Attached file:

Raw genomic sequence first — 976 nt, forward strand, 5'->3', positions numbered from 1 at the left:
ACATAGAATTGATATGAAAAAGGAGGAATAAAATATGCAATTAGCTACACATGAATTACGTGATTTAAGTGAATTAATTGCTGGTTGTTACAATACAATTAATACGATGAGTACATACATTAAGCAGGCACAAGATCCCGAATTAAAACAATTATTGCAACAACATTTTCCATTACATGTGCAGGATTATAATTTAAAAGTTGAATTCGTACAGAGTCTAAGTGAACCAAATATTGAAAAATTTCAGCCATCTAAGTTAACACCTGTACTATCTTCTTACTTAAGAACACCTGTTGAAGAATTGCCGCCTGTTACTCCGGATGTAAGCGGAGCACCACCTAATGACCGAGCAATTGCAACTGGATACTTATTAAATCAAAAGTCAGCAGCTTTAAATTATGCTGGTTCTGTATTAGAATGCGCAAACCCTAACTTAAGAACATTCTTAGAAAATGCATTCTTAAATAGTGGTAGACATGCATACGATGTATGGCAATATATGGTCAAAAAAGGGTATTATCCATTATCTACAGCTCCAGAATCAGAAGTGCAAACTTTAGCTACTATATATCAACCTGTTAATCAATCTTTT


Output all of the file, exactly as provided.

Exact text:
Raw genomic sequence first — 976 nt, forward strand, 5'->3', positions numbered from 1 at the left:
ACATAGAATTGATATGAAAAAGGAGGAATAAAATATGCAATTAGCTACACATGAATTACGTGATTTAAGTGAATTAATTGCTGGTTGTTACAATACAATTAATACGATGAGTACATACATTAAGCAGGCACAAGATCCCGAATTAAAACAATTATTGCAACAACATTTTCCATTACATGTGCAGGATTATAATTTAAAAGTTGAATTCGTACAGAGTCTAAGTGAACCAAATATTGAAAAATTTCAGCCATCTAAGTTAACACCTGTACTATCTTCTTACTTAAGAACACCTGTTGAAGAATTGCCGCCTGTTACTCCGGATGTAAGCGGAGCACCACCTAATGACCGAGCAATTGCAACTGGATACTTATTAAATCAAAAGTCAGCAGCTTTAAATTATGCTGGTTCTGTATTAGAATGCGCAAACCCTAACTTAAGAACATTCTTAGAAAATGCATTCTTAAATAGTGGTAGACATGCATACGATGTATGGCAATATATGGTCAAAAAAGGGTATTATCCATTATCTACAGCTCCAGAATCAGAAGTGCAAACTTTAGCTACTATATATCAACCTGTTAATCAATCTTTT